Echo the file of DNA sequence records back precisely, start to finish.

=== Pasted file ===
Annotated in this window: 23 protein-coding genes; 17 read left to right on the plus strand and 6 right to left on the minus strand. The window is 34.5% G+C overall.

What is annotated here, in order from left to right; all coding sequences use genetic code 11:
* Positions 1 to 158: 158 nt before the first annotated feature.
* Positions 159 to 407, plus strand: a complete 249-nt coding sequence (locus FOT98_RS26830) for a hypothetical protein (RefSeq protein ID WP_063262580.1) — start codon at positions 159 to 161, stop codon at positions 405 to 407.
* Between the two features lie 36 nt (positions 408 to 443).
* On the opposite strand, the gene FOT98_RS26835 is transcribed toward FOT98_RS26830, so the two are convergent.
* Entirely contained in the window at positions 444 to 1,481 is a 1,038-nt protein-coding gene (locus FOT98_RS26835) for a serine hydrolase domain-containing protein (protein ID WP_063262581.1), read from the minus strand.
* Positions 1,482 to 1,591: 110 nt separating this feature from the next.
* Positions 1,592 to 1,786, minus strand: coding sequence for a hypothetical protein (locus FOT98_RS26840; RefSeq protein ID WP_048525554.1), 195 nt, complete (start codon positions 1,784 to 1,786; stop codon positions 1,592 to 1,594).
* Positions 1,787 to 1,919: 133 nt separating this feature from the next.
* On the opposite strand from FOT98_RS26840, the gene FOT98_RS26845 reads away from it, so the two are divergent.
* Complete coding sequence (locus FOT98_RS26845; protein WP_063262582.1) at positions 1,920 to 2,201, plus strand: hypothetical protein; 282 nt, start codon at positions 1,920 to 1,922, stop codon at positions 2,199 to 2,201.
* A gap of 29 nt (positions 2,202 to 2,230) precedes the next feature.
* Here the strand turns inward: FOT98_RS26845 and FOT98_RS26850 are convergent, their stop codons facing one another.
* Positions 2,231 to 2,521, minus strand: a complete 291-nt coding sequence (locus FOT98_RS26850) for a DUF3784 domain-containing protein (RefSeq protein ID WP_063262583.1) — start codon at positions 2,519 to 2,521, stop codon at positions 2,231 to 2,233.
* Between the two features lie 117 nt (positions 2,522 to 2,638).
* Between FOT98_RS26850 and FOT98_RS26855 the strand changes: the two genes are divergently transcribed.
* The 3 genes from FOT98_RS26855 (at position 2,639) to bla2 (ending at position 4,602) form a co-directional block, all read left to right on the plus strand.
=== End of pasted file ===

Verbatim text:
Annotated in this window: 23 protein-coding genes; 17 read left to right on the plus strand and 6 right to left on the minus strand. The window is 34.5% G+C overall.

What is annotated here, in order from left to right; all coding sequences use genetic code 11:
* Positions 1 to 158: 158 nt before the first annotated feature.
* Positions 159 to 407, plus strand: a complete 249-nt coding sequence (locus FOT98_RS26830) for a hypothetical protein (RefSeq protein ID WP_063262580.1) — start codon at positions 159 to 161, stop codon at positions 405 to 407.
* Between the two features lie 36 nt (positions 408 to 443).
* On the opposite strand, the gene FOT98_RS26835 is transcribed toward FOT98_RS26830, so the two are convergent.
* Entirely contained in the window at positions 444 to 1,481 is a 1,038-nt protein-coding gene (locus FOT98_RS26835) for a serine hydrolase domain-containing protein (protein ID WP_063262581.1), read from the minus strand.
* Positions 1,482 to 1,591: 110 nt separating this feature from the next.
* Positions 1,592 to 1,786, minus strand: coding sequence for a hypothetical protein (locus FOT98_RS26840; RefSeq protein ID WP_048525554.1), 195 nt, complete (start codon positions 1,784 to 1,786; stop codon positions 1,592 to 1,594).
* Positions 1,787 to 1,919: 133 nt separating this feature from the next.
* On the opposite strand from FOT98_RS26840, the gene FOT98_RS26845 reads away from it, so the two are divergent.
* Complete coding sequence (locus FOT98_RS26845; protein WP_063262582.1) at positions 1,920 to 2,201, plus strand: hypothetical protein; 282 nt, start codon at positions 1,920 to 1,922, stop codon at positions 2,199 to 2,201.
* A gap of 29 nt (positions 2,202 to 2,230) precedes the next feature.
* Here the strand turns inward: FOT98_RS26845 and FOT98_RS26850 are convergent, their stop codons facing one another.
* Positions 2,231 to 2,521, minus strand: a complete 291-nt coding sequence (locus FOT98_RS26850) for a DUF3784 domain-containing protein (RefSeq protein ID WP_063262583.1) — start codon at positions 2,519 to 2,521, stop codon at positions 2,231 to 2,233.
* Between the two features lie 117 nt (positions 2,522 to 2,638).
* Between FOT98_RS26850 and FOT98_RS26855 the strand changes: the two genes are divergently transcribed.
* The 3 genes from FOT98_RS26855 (at position 2,639) to bla2 (ending at position 4,602) form a co-directional block, all read left to right on the plus strand.